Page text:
By Kimberly Miller
Palm Beach Post Staff Writer
Losses to South Florida home values are estimated to be $6.5 billion this year, an amount that, while daunting, is a considerable improvement from 2010.
Last year, Palm Beach, Broward and Miami-Dade counties lost a combined $28.6 billion in housing values, according to a recent report from real estate analysts at Zillow.
Nationwide, home values in 2011 dropped by $681 billion, down from the previous year’s staggering loss of $1.1 trillion.
But while the thrashing to home worth has lessened, it’s not about to turn around completely, warned Stan Humphries, chief economist for Seattle-based Zillow.
More than three years into the market meltdown, economic uncertainty and a backlog of foreclosed homes destined for resale continue to delay a recovery.
“Unfortunately, when we look ahead to next year, the unabsorbed pool of housing supply, dragging levels of consumer confidence, high unemployment and negative equity will continue to put downward pressure on the housing market,” Humphries said.
His prediction for a potential recovery: late 2012 to early 2013.
Just nine of 128 real estate markets tracked by Zillow nationwide showed gains in home values during 2011, with New Orleans topping the list with a $3.5 billion gain and Pittsburgh in second place with a $2.7 billion increase.
Of the 20 largest regions measured, Los Angeles showed the biggest loss, with home values down $75.5 billion. New York and Chicago trailed with losses of $44.8 billion and $41.7 billion, respectively.
The Zillow report says the large losses in Los Angeles, New York and Chicago are because of the high number of homes in those metro areas as well as decreases in values.
South Florida Realtors are often skeptical of Zillow’s home value estimates. The company’s website states that as of September its estimates were within 5 percent of the actual sales price of a home just 29 percent of the time. About 52 percent of the time Zillow’s estimates are within 10 percent of a home’s sales price in South Florida.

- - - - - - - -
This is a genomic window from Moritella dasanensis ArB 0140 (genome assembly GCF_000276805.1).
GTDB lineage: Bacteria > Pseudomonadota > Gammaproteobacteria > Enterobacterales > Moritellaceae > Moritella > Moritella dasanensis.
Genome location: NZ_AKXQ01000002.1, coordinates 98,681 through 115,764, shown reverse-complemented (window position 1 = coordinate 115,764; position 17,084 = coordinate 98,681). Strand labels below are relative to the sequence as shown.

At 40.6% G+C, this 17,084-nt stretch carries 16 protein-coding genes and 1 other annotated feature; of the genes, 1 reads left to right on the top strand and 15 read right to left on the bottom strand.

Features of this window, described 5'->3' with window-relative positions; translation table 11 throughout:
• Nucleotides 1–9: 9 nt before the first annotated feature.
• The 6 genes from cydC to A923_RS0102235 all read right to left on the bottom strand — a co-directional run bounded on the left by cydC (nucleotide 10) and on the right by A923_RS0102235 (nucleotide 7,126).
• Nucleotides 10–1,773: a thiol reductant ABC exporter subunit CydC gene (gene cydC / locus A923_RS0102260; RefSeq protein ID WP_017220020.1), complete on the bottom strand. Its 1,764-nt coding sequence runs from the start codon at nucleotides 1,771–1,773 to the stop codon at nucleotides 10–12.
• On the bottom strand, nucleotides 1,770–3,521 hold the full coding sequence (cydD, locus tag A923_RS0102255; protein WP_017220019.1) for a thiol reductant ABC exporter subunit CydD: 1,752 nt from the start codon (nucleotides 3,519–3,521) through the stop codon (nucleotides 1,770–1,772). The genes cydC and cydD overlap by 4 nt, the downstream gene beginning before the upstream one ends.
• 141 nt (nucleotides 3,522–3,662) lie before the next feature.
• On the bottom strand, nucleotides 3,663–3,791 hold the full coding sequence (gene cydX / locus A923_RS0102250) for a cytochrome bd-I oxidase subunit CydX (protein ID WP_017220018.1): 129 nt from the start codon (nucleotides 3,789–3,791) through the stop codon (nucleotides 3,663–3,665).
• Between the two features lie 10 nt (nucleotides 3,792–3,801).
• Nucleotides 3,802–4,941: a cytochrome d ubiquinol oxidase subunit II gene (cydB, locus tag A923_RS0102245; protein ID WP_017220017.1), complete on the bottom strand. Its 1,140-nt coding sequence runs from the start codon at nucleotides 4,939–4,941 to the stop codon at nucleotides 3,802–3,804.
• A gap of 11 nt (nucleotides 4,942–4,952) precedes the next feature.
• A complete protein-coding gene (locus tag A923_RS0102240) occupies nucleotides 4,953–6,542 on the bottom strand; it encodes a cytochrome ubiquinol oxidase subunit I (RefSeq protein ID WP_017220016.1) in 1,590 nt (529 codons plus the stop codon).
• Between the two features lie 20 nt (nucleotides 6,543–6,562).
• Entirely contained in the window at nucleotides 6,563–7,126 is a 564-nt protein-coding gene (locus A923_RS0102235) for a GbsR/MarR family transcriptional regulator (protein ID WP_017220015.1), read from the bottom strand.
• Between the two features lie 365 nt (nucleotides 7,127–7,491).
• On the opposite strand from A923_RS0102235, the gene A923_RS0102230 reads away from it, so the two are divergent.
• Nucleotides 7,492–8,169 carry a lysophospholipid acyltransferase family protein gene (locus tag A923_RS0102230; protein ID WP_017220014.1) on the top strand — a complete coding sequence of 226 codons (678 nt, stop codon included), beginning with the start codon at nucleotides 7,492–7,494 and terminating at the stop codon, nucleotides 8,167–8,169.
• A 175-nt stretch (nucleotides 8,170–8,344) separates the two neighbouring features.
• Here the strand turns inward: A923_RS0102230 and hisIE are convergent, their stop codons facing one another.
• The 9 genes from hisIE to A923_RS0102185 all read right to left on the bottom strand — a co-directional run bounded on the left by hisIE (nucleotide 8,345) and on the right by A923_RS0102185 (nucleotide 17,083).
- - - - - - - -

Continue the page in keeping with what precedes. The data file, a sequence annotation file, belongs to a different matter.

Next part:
But some South Florida experts did agree on an extended market recovery time that will drift into 2013.
“I thought that we were going to be in better shape in 2011 because we’d have more foreclosures moving through the system, but then we had the robo-signing scandal and it all got stalled,” said Jack McCabe, chief executive of McCabe Research Consulting in Deerfield Beach. “Now I think the rebound will be 2013 or even later, and that’s barring natural disasters or other debacles we can’t anticipate.”
McCabe is estimating median prices for single-family homes in South Florida will drop 5 percent, with condominiums experiencing up to a 10 percent decline.
In November, the median price for an existing single-family home in Palm Beach County dipped to $183,700, down 12 percent from the same time in 2010. Palm Beach County median condominium prices fell 2 percent from 2010 to $77,700, according to a report the Florida Realtors released last week.
Also, a Tuesday report from Standard Poor’s/Case-Shiller Home Price Index showed prices in Palm Beach, Broward and Miami-Dade counties fell 4 percent in October from the same time in 2010.
Bill Richardson, president of the Realtors Association of the Palm Beaches, has a slightly more positive outlook than McCabe and Zillow. He says prices will stay mostly flat in 2012.
“I don’t see a lot more value loss,” Richardson said. “We may be a little up or down, but not too much either way until 2013, which should be better.”